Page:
Something is going on in Irish fiction which has beguiled and enchanted British readers over the last decade. Donal Ryan may explain the trend: his laconic prose, the episodic structure, the pastoral descriptions, the constant sources of tragedy and the silent, morose central characters through whose tinted lens we get a glimpse of their world.
The Queen of Dirt Island takes us to rural Ireland and the enveloping disgraces and disasters of Saoirse Aylward as she grows up without a father and a religious ethic doomed to corruption by the farmers and schoolboys all around her. It is almost an affecting novel, yet it seems made too much of effects, of endearing phrases and a placid obscurity of time and place.
There is a real vein of self-pity throughout this novel: Republican terrorists are treated as victims and disaster is piled on affected disaster to make it seem realistic. But it won’t move you.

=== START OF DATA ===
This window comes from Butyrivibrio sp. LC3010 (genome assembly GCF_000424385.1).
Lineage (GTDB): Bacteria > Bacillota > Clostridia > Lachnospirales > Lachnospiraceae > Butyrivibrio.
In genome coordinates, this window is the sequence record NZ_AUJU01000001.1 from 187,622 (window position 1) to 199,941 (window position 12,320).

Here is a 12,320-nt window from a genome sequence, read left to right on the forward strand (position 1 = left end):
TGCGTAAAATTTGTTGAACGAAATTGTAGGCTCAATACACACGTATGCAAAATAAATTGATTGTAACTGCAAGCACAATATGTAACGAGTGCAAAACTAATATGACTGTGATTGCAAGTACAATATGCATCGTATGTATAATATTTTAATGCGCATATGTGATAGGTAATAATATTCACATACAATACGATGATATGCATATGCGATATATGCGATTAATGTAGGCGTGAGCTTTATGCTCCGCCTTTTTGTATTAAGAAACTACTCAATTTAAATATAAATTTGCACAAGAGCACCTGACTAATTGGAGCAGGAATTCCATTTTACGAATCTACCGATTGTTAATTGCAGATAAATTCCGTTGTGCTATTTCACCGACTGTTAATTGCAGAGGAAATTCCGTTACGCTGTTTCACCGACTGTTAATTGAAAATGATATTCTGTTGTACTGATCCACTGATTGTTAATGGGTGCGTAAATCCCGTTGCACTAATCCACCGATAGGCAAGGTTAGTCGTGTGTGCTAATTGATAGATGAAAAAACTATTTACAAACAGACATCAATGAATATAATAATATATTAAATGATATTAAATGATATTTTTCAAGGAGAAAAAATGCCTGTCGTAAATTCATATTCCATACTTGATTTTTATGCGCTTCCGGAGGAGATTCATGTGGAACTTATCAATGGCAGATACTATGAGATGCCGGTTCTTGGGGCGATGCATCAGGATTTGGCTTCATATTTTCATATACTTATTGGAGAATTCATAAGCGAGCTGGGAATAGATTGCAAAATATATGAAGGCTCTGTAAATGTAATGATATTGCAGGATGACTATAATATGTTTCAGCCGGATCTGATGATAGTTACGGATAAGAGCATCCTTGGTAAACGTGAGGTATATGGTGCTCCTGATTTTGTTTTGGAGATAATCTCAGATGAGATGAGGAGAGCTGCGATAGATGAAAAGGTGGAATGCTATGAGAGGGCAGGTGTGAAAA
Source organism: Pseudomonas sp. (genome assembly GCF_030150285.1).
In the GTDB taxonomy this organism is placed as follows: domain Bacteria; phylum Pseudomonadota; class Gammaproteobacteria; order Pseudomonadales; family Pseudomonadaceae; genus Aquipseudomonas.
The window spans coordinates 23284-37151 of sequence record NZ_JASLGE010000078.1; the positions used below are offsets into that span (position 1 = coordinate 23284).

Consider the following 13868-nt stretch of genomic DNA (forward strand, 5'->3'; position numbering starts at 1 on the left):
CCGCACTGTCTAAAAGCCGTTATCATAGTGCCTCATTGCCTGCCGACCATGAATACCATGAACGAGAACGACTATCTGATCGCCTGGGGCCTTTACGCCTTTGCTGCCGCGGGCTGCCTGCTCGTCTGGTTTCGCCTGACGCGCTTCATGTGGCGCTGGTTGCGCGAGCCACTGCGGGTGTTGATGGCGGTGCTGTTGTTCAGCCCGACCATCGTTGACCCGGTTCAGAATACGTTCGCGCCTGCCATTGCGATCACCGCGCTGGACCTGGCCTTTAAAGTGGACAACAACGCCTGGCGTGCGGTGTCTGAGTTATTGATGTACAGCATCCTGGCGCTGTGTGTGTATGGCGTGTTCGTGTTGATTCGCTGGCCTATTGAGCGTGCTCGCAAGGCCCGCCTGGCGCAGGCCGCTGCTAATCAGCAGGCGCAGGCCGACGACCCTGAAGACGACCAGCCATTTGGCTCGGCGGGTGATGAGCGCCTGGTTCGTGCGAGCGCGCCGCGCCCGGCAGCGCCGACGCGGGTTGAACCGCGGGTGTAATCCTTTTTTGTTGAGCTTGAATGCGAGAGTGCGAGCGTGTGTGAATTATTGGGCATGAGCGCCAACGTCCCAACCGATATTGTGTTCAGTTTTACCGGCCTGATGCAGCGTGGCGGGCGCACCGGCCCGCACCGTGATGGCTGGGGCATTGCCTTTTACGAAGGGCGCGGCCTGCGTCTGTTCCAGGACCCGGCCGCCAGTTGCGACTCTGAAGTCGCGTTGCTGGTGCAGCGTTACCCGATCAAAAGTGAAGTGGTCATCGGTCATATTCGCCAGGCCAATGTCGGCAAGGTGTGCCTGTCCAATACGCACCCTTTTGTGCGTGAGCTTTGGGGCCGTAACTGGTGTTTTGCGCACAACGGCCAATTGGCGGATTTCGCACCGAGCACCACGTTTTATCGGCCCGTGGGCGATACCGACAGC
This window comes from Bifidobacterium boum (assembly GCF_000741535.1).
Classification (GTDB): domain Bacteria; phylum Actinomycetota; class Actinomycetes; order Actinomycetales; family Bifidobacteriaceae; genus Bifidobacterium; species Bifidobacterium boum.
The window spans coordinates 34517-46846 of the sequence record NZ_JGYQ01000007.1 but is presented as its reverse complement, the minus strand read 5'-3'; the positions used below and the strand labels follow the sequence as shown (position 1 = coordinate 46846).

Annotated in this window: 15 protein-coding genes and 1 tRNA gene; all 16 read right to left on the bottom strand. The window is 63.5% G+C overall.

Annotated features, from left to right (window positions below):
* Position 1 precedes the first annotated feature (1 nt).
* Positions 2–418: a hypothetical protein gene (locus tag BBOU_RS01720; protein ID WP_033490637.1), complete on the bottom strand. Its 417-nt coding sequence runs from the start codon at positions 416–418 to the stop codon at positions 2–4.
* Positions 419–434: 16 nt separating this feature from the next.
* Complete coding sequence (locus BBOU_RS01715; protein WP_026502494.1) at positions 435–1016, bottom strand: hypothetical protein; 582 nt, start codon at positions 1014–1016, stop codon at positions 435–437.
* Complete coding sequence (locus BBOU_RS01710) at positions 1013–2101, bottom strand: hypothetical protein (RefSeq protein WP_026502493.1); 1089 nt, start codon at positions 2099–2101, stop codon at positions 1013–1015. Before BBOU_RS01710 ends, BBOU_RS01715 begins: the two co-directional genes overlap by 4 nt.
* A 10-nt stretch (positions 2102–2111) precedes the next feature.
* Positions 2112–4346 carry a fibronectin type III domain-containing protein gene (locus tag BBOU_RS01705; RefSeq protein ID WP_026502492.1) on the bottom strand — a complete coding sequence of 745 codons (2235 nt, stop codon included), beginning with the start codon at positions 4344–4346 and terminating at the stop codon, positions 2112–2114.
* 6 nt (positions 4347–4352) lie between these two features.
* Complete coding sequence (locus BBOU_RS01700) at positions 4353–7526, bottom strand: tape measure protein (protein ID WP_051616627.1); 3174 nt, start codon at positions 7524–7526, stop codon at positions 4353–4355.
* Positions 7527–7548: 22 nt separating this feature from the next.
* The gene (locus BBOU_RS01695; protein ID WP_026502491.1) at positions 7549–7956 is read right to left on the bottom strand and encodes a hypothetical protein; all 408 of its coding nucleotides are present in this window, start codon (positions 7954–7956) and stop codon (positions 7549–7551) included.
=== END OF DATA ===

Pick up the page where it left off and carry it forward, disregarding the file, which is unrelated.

Patrick Maxwell is a writer and journalist
This article is taken from The Big Issue magazine. If you cannot reach your local vendor, you can still click HERE to subscribe to The Big Issue today or give a gift subscription to a friend or family member.You can also purchase one-off issues from The Big Issue Shop or The Big Issue app, available now from the App Store or Google Play.